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Jobs, on the other hand, takes at face-value the idea that making home computing gradually more compact and aesthetically appealing was a humanity-benefiting endeavor of creation up there with fire, electricity and vaccines. It feels like the filmmakers ordered their score, pop-music soundtrack, cinematography and structure from a catalogue of DIY Movie Biography Templates and got sent the kit for "Soaring Story Of The Hero Who Saved Millions" kit instead of the "Here's The Guy Who Made Your Music Player Smaller" package they asked for... and used it anyway.
My mouth was open and agape for huge sections of the film, unable to believe what I was watching: Scene after hagiographic scene of Kutcher's Jobs delivering his earnest New Age-y paeans to outside the box design philosophy and aesthetic perfectionism, played completely straight by the film. Young Jobs twirling with wide-open arms in field of tall grass, soaking up energy from the sun like Superman (or Timothy Green.) At one point he has a "time to grow up" breakdown in front of a mirror, forcibly flattening his unkempt hippie-hair to his skull and furiously tucking his shirt in, and the editing and score treat it like we're watching Bruce Wayne snap on his Utility Belt for the first time.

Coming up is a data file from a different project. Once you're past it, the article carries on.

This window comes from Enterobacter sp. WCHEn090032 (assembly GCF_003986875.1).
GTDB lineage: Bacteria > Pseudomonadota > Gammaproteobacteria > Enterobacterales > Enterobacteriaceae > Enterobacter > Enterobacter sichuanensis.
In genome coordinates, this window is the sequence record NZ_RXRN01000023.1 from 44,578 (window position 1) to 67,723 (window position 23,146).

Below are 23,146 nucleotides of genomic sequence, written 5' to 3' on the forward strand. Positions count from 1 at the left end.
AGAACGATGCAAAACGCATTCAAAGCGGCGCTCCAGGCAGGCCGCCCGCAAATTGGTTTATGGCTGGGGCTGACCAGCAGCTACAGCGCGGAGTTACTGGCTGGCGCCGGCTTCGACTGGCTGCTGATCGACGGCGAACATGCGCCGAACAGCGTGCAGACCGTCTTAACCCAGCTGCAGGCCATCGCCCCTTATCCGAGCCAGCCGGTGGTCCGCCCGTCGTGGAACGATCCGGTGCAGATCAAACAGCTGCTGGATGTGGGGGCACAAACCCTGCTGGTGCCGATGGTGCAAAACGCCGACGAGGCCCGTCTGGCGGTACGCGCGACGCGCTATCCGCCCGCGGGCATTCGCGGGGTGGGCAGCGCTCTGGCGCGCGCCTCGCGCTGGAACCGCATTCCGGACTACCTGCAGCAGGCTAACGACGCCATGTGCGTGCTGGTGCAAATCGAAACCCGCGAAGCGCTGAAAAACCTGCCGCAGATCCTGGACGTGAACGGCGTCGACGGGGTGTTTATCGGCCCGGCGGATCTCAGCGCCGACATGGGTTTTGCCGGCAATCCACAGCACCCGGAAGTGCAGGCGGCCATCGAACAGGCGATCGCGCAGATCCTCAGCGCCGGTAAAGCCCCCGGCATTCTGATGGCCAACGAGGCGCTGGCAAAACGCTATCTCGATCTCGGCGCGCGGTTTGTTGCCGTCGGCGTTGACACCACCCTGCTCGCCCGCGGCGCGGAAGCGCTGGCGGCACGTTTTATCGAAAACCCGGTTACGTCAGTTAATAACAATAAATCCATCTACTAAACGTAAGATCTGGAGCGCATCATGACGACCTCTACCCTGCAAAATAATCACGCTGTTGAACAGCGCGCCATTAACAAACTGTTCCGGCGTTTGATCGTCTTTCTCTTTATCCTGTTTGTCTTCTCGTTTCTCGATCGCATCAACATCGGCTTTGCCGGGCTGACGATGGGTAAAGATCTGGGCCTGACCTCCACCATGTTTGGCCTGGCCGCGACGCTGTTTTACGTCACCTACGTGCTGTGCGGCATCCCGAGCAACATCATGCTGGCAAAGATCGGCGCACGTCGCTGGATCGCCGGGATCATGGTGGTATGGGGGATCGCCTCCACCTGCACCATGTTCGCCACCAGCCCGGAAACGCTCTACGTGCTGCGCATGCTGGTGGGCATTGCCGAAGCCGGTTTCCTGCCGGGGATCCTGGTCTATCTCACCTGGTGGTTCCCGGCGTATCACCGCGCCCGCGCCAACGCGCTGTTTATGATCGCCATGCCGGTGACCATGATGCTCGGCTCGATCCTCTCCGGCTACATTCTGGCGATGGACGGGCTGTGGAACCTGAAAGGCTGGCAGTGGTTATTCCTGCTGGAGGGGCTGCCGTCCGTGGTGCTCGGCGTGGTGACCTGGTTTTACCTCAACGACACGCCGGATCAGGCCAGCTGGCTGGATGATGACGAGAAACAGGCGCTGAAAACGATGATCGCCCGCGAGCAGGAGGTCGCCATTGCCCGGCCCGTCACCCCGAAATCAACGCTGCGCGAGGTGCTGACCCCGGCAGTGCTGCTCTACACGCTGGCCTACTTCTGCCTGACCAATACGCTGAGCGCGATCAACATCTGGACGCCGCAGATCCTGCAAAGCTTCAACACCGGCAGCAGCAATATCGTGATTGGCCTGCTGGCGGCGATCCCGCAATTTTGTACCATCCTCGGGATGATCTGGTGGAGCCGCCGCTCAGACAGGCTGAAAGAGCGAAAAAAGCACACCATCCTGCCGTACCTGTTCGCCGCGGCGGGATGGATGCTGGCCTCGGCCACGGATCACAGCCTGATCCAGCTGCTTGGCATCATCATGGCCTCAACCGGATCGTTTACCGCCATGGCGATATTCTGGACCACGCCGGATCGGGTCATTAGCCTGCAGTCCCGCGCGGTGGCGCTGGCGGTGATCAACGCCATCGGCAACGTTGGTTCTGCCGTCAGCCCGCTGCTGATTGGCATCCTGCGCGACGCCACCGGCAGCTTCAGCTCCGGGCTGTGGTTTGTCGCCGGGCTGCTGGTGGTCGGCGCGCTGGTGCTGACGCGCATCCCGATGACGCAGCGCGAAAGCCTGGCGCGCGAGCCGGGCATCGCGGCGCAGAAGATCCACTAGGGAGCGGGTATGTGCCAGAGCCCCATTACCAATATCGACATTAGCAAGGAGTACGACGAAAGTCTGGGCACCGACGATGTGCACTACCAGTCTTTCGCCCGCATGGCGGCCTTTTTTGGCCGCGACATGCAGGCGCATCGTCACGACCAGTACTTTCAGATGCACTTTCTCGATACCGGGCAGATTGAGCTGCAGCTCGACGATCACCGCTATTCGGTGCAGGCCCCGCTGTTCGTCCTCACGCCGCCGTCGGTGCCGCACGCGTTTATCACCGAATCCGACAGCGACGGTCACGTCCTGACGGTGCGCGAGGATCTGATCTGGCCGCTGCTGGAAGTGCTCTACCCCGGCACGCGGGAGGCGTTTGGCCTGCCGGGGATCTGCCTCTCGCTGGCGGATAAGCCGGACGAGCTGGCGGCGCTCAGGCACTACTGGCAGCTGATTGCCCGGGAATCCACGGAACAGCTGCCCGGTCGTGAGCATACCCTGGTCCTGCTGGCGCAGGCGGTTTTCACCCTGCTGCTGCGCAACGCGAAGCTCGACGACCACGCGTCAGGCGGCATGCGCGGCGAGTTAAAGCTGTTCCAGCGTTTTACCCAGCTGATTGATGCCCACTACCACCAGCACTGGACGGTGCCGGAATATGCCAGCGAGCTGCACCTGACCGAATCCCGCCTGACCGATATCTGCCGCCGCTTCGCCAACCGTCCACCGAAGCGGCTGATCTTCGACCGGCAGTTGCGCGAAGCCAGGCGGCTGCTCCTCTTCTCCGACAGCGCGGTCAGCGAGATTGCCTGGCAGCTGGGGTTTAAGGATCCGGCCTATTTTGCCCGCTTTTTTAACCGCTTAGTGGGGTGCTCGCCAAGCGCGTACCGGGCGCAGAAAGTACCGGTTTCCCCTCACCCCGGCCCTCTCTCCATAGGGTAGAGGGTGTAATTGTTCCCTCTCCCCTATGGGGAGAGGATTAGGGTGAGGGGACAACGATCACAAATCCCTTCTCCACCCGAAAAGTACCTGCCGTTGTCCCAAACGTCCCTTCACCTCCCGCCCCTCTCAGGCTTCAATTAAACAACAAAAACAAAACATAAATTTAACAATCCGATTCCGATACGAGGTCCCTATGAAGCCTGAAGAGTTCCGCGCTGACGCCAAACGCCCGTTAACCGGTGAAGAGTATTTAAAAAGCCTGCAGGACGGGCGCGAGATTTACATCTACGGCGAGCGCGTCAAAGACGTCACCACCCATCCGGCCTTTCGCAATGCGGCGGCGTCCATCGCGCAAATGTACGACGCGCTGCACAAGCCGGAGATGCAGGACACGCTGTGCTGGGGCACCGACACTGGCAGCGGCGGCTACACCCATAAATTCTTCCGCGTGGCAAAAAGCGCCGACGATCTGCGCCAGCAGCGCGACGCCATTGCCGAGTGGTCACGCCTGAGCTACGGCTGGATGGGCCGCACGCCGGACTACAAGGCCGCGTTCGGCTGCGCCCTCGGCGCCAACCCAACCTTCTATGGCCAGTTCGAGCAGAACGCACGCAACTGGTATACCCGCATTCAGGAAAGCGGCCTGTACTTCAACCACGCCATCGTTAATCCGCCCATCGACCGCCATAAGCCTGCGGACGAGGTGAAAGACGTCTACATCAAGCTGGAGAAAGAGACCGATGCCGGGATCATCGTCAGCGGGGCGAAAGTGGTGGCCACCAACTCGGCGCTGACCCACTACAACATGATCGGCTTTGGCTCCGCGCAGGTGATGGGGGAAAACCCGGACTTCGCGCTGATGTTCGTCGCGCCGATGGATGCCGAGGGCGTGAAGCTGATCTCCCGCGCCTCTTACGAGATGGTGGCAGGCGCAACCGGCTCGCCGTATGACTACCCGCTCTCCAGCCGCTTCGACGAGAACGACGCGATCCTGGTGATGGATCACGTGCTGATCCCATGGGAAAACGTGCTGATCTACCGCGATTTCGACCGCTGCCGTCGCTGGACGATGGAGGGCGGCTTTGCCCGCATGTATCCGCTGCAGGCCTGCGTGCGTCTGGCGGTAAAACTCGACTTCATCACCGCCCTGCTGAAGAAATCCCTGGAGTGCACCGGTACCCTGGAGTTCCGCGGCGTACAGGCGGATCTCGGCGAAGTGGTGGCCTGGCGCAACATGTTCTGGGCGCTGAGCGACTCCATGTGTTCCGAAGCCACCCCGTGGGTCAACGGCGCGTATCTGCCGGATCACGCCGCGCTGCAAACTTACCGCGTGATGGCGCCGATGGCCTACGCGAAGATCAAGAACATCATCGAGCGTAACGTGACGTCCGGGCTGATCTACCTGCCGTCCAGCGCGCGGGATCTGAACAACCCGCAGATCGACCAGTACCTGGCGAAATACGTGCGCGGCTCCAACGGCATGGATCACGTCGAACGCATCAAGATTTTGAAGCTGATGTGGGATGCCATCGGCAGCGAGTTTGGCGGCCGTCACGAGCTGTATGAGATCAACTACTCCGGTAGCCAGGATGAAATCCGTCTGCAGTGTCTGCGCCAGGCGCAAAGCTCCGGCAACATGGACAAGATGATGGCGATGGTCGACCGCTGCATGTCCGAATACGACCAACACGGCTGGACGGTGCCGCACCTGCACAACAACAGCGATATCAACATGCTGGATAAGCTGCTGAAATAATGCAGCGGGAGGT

Yes, fine, Jobs' refusal (inability?) to see his job making computers as not anything more than that is well documented as his great strength and great flaw, but it didn't need to be the movie's hangup as well. The rest of the time I found myself aghast at how trite and generic its "filler" scenes are. Soon-to-be-famous people wandering through idyllic College quads in montage to the tune of Cat Stevens' "Peace Train"? In a Baby Boomer hero-worship flick? You don't say!
Suffice it to say, I wasn't terribly fond of either film, but then I'm not really the audience for it. These were produced primarily for Academy Awards voters (and also for Oprah's acolytes and the true diehards among the Apple Faithful, respectively); and it'll be a few months yet before we find out what they thought. I myself will be pushing for Pirates of Silicon Valley to be retroactively awarded the Oscar for Best Thing To Do Instead of Going To See Jobs.
Bob Chipman is a film critic and independent filmmaker. If you've heard of him before, you have officially been spending way too much time on the internet. Recently, he wrote a book.